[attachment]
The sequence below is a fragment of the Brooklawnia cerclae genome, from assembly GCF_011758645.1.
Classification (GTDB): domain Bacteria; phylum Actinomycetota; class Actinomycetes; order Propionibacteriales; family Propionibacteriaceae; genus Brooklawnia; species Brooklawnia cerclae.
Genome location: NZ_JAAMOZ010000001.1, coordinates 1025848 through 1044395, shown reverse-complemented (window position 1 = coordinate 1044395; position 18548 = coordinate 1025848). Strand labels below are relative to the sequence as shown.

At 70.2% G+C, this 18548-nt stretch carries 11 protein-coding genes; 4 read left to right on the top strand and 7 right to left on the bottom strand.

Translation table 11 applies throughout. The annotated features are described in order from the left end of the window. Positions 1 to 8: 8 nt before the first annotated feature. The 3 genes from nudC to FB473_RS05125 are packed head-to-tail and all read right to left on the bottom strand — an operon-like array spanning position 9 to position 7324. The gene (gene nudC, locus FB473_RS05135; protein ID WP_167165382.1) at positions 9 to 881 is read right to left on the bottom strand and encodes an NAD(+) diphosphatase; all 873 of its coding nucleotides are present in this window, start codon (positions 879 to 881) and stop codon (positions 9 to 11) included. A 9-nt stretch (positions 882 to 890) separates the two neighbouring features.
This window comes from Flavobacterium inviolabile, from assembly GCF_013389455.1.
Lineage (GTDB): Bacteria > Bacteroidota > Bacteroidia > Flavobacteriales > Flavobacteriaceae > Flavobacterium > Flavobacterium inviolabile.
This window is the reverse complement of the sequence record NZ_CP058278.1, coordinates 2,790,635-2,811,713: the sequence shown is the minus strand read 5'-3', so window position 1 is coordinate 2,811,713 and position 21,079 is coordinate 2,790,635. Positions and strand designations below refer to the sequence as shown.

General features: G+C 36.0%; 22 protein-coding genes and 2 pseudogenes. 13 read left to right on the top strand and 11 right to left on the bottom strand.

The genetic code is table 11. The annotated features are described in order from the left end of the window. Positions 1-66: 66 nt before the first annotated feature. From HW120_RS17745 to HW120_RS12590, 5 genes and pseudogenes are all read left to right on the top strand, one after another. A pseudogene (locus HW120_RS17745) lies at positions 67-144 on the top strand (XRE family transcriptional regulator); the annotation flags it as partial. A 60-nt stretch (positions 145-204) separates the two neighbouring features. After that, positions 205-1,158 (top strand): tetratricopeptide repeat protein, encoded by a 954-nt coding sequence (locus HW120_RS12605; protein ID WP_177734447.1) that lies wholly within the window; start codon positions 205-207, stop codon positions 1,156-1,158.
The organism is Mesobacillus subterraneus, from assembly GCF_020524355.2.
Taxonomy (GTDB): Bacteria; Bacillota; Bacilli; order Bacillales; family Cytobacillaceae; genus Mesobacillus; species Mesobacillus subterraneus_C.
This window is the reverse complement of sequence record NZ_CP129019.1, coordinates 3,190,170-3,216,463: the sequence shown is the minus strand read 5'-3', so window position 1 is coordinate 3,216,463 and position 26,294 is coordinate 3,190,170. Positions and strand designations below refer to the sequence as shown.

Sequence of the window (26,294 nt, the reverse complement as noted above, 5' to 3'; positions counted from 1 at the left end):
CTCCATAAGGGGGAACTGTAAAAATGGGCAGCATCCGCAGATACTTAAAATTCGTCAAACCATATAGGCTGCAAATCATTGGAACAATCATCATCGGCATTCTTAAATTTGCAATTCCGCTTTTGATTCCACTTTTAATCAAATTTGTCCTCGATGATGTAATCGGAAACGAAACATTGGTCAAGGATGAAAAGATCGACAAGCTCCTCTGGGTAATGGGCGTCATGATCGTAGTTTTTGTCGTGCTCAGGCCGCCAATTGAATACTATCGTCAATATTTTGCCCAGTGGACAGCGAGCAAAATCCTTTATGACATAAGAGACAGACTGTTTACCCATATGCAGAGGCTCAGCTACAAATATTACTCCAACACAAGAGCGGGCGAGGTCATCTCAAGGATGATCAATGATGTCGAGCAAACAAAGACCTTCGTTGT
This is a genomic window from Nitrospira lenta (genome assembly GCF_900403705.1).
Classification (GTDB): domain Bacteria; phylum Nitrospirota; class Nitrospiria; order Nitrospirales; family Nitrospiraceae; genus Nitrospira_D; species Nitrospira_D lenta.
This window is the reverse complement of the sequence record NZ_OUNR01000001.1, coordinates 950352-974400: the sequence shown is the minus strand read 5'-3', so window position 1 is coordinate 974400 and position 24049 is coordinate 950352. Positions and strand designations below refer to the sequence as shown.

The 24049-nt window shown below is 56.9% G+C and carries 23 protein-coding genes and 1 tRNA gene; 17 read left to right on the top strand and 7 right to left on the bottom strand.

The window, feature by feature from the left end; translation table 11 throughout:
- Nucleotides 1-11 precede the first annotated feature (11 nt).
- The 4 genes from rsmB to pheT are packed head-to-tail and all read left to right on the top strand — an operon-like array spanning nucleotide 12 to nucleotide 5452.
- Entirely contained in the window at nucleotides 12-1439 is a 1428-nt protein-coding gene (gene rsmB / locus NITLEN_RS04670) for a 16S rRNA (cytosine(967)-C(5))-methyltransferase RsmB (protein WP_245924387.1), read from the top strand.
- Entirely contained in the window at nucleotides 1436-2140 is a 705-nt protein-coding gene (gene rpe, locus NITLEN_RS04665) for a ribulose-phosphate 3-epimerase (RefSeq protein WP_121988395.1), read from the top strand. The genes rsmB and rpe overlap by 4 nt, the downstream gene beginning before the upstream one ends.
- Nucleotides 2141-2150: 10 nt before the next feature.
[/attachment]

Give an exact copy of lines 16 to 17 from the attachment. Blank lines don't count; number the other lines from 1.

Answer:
This is a genomic window from Nitrospira lenta (genome assembly GCF_900403705.1).
Classification (GTDB): domain Bacteria; phylum Nitrospirota; class Nitrospiria; order Nitrospirales; family Nitrospiraceae; genus Nitrospira_D; species Nitrospira_D lenta.